AFSOC Boss: Keeping Special Ops Wing in England Means New MILCON Likely

The Pentagon’s decision to keep the 352nd Special Operations Wing at its current home of RAF Mildenhall, U.K., necessitates new military construction to update the base’s neglected infrastructure for the Airmen, CV-22s, and MC-130s, though it also means the wing can stay in a familiar training area.

In 2015, the Air Force announced plans to move the 352nd SOW and the 100th Air Refueling Wing from Mildenhall to Spangdahlem Air Base, Germany, and ultimately close the East Anglian base. That plan was delayed multiple times; then, earlier this summer, the Pentagon and U.S. European Command announced plans to withdraw more than 11,000 troops from Germany, move Spangdahlem’s F-16s to Italy, and keep Mildenhall open. AFSOC boss Lt. Gen. James C. Slife said Sept. 15 that AFSOC is in full support of the plan, with the wing comfortable and used to operating in the Mildenhall area.

“Obviously we haven’t invested in infrastructure in Mildenhall in a number of years in anticipation of a move to Spangdahlem, but we recognize the change in policy and we’re supportive of that,” Slife said during a press conference as part of AFA’s virtual Air, Space & Cyber Conference. “Obviously we’ve worked out a lot of the kinks that come along with training in a new area and that kind of stuff in the U.K. We’ve been there a long time, and we’ve got a great training environment in the U.K., we’ve got good access to particularly the high north and some of the areas that are increasing in relevance for us.”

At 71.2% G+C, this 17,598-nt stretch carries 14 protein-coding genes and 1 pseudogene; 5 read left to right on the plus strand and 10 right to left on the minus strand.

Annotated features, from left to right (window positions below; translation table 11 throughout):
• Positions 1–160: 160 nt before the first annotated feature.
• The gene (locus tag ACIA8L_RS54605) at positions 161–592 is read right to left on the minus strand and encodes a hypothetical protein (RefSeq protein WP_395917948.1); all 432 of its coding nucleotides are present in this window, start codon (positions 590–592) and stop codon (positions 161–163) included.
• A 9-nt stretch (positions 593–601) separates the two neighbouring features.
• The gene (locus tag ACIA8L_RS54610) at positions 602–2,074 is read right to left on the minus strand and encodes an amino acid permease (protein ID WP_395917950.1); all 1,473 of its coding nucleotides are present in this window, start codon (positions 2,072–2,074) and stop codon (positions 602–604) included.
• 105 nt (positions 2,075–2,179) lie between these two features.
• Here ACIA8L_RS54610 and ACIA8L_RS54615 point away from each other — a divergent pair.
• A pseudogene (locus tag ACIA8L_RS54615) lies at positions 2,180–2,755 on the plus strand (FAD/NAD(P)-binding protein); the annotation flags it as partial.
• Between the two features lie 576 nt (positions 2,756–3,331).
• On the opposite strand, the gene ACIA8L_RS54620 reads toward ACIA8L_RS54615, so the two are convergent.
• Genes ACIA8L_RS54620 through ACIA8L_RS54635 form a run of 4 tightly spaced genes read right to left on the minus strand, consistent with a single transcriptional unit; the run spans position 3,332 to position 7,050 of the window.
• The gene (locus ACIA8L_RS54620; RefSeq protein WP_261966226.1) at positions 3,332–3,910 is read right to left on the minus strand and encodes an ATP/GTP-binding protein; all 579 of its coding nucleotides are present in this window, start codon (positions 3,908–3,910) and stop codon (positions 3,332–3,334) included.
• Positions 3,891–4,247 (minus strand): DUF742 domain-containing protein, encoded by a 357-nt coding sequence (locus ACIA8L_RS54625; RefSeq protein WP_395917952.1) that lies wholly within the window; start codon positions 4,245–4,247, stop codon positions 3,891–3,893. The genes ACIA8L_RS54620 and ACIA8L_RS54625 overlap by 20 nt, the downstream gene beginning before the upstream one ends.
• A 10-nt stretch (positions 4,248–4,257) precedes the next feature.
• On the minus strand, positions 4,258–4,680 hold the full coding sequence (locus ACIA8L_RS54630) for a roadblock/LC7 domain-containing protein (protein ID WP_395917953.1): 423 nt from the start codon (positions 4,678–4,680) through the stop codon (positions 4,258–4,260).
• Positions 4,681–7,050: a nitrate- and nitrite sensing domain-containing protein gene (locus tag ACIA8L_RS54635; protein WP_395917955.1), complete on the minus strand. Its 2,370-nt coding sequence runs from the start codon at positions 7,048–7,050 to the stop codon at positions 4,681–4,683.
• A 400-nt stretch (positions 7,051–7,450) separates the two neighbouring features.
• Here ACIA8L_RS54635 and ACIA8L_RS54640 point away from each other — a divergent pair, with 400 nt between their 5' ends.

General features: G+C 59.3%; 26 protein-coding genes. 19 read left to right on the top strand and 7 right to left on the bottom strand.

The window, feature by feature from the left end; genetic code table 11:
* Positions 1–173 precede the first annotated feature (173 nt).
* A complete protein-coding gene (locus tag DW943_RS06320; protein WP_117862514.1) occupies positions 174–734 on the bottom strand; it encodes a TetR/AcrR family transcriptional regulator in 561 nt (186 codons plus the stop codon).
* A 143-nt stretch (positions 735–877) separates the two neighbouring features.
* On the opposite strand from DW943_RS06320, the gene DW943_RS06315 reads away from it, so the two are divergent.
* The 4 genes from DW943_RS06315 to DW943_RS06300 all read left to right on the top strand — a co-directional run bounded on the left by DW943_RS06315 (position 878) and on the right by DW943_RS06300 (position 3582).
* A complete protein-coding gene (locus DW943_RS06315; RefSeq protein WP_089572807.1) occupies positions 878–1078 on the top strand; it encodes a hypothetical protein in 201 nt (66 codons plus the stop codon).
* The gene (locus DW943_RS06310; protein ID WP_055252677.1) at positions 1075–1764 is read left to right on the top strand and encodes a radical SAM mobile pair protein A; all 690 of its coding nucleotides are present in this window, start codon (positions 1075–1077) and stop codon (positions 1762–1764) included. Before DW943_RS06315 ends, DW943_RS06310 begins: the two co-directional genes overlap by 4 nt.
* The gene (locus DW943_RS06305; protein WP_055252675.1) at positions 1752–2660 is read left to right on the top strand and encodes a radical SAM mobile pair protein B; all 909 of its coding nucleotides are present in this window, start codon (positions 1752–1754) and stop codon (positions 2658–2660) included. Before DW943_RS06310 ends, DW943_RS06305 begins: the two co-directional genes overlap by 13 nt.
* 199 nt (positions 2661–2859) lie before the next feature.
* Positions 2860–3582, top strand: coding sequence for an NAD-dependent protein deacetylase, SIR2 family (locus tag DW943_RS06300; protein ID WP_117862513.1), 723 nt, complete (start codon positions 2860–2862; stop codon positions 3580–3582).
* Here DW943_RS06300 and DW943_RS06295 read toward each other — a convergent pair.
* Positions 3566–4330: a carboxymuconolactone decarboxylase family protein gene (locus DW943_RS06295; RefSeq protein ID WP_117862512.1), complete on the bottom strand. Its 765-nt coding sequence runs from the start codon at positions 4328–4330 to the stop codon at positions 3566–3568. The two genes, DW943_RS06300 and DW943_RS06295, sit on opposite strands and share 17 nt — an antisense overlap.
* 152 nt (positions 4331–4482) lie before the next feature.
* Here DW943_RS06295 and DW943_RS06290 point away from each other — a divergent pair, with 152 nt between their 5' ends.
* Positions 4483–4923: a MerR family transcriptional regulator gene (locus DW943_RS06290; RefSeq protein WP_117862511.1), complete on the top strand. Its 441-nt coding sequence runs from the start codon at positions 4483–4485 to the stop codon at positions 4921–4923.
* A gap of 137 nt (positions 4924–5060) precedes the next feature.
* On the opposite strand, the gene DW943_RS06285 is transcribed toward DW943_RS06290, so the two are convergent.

However, since the move was initially announced, the Air Force has not invested extensively in infrastructure upgrades to the base. This means the wing’s facilities aren’t “ideal, but by no means are they completely unsatisfactory.” Slife said he expects the Air Force in the near future will make military construction investments to better serve the wing.

“With respect to the 352nd, they’re there. They’re settled in at Mildenhall, they’ll continue to operate,” he said. “I expect that we will start putting some money into facilities to either update or renovate, or invest in new facilities, as the case may be there. But, in terms of operational impact? Because we hadn’t started moving anything to Spangdahlem, … we haven’t seen a fall off in capability or readiness with the kind of back and forth on that decision.”

Mildenhall has about 4,200 Active-duty Airmen, and the Pentagon’s 2015 European Infrastructure Consolidation Plan first called for the wings to move in 2017. That was repeatedly delayed, eventually until 2027, before the move was canceled. In announcing the plan, Defense Secretary Mark T. Esper said it makes “obvious strategic sense” to keep the wings there, without providing specifics.

U.S. Air Forces in Europe boss Gen. Jeffrey L. Harrigian said Sept. 14 that keeping Mildenhall open makes sense because of the “great support that we get there, and the infrastructure that we already have and invested in.”